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One way to deal with this is to come up with a threshold amount, below which is considered a minor repair. Then there is no argument.
Since your lease holds you liable for minor repairs, and there is nothing expressly defining that, it would be up to the court to determine what is "reasonable." You can argue whatever you want in this area -- perhaps something such as: "Anything less than $100 for a one-time fix is a "minor repair," because it can be funded from petty cash."
I'm just making this up, but you get the idea. "Minor" is, well...minor. And $1,450 is a substantial cost -- a major repair.
My question was am I liable for this bill I have been presented for this repair. There was no limit set it simply stated minor repairs are the responsibility of the lessee and major the lessor. I was not consulted prior to the repair I was just sent a bill to reinburse the owner who paid for the repair made after summer was over I might add. your information is good for future situations but doesn't address the current situation.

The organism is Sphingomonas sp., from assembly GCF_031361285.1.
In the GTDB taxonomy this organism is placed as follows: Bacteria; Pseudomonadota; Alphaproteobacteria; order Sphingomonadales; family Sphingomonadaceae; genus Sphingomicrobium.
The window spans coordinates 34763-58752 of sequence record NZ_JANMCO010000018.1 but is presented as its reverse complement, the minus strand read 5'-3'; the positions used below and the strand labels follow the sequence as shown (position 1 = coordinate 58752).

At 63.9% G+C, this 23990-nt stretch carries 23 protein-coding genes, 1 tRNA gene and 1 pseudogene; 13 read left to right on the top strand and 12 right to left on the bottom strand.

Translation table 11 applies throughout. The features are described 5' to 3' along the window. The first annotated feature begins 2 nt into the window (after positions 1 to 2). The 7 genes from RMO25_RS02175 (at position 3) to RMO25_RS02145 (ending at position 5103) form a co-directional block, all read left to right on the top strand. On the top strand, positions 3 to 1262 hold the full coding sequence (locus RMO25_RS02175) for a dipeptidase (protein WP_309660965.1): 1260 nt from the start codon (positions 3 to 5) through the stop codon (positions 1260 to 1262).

My answer addresses the ultimate problem, which is proving that you are not in breach of contract for refusing a $1,450 repair to the HVAC. That said, the landlord will almost certainly withhold the repair cost from your security deposit, and you will have to sue to recover that amount -- so, you will need my argument for the lawsuit -- because this is a judgment call for a court to decide -- there is no definitive answer.